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Htaccess 301 Redirects From One URL Query String to Another

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The other day I was trying to set up a 301 Moved Permanently redirect that took one dynamic url and redirected to another dynamic url.

Searching around I found plenty of tips on how to redirect from older “ugly” style dynamic urls like “test.php?id=999” to new “clean” dynamic urls like “test/999”, but that wasn’t exactly what I needed. I needed to go from something like “page.php?id=999” to something like"page.php?id=111". Basically just a parameter substitution.

There are two ways to do 301s in an .htaccess file. One is to do a standard “redirect 301”, and the other is to use the Apache mod_rewrite module. For reference, this is what a standard “redirect 301” looks like:

redirect 301 /testpage.htm

This won’t work with a dynamic URL like “/testpage.htm?id=blah” though. To handle query strings properly you need to use mod_rewrite. Here is the code that ended up working:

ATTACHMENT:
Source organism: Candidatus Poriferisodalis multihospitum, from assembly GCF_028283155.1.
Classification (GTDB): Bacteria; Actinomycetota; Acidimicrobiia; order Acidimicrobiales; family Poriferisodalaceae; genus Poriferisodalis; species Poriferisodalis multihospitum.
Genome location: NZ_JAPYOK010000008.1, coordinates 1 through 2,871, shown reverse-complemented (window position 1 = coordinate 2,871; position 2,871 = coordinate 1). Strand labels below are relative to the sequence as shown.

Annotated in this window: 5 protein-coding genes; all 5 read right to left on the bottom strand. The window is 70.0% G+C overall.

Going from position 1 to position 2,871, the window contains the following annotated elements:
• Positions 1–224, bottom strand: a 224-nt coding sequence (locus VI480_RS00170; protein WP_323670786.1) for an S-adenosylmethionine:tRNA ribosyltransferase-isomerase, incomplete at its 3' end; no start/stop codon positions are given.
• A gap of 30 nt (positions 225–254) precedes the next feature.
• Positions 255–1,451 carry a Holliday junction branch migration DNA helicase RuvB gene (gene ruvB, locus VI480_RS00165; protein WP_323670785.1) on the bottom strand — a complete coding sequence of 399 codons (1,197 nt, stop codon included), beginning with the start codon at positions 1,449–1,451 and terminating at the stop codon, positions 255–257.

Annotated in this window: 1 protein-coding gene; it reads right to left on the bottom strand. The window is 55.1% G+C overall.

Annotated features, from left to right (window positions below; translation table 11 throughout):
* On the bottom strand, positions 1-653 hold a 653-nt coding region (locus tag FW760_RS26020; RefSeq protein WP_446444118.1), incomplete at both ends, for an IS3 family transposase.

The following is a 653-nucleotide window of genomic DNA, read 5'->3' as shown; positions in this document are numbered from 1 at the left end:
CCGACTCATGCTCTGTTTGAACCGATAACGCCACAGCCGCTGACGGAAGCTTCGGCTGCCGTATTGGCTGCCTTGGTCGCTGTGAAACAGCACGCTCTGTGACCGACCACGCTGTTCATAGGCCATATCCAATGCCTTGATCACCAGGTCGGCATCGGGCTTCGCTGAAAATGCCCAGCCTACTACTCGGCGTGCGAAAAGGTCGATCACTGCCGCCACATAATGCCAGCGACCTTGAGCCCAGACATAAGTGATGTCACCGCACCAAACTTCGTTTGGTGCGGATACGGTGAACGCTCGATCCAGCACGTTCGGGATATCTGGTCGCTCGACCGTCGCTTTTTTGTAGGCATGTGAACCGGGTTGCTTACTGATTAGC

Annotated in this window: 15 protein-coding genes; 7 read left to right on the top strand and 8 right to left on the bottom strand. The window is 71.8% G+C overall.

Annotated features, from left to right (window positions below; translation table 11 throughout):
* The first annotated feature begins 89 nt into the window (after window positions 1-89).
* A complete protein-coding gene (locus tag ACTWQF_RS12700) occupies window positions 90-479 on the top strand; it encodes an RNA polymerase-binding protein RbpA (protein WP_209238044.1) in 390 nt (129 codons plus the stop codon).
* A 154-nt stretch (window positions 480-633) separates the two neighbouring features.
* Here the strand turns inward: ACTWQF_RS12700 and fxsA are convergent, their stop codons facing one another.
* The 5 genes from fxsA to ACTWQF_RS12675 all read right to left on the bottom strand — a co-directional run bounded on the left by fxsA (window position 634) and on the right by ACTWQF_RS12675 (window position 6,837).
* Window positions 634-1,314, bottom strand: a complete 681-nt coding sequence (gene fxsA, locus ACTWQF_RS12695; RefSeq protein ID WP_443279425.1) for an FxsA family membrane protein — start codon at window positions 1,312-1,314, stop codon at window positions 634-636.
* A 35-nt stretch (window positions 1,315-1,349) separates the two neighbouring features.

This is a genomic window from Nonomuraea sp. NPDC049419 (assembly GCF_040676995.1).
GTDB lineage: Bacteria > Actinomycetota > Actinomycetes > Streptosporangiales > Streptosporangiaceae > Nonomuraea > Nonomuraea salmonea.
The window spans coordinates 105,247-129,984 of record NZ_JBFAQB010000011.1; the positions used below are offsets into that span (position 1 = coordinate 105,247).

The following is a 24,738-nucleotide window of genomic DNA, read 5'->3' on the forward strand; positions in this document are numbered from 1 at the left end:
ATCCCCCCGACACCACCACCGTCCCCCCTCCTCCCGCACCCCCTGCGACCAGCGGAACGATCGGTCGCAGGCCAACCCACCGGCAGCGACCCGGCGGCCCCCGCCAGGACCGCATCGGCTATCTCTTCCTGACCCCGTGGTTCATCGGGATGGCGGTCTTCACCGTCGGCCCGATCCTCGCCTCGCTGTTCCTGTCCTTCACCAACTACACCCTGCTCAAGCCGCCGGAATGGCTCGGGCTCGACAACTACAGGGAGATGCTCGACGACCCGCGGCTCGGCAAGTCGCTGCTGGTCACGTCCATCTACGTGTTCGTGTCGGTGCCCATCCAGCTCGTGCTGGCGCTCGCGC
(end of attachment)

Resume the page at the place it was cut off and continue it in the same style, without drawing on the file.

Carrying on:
# redirect testpage.php?id=string1 to testpage.php?id=string2
RewriteCond %{QUERY_STRING} ^id=string1$ [NC]
RewriteRule testpage\?id=string2 [L,R=301]

The trick is that the second part of the RewriteRule – the URL to redirect to – is evaluated as a Regular Expression but has a “?” in it. This is a RegEx operator, and will break the command unless it is escaped with a “\”.

Look close at our destination URL "\?id=string2". The URL we actually want to redirect to is "". Forgetting this one tiny little escape character will blow the whole thing up. :)

The dirty details:

There are plenty of good resources on mod_rewrite conditionals if you want to learn more, but it basically works like this: Apache looks at the RewriteRule, which is a pair of two Regular Expressions (RegEx): the URL we want to change, and what we want to change it to. If mod_rewrite matches the first RegEx expression then it looks at the RewriteCond to see if it should apply the RewriteRule. In this case we are just looking at the QUERY_STRING (everything after the “?”), and doing a case-insensitive [NC] match for “id=string1”. If the RewriteCond is true, then the RewriteRule goes in to effect and “testpage” is redirected to “\?id=string2”. Just don’t forget to escape that pesky “?” in the query string!

301 Redirects are an important part of SEO and maintaining search engine rankings, so it’s nice to have another trick up your sleeve like this.

Here are some very helpful additional resources to improve your htaccess mod_rewrite-fu: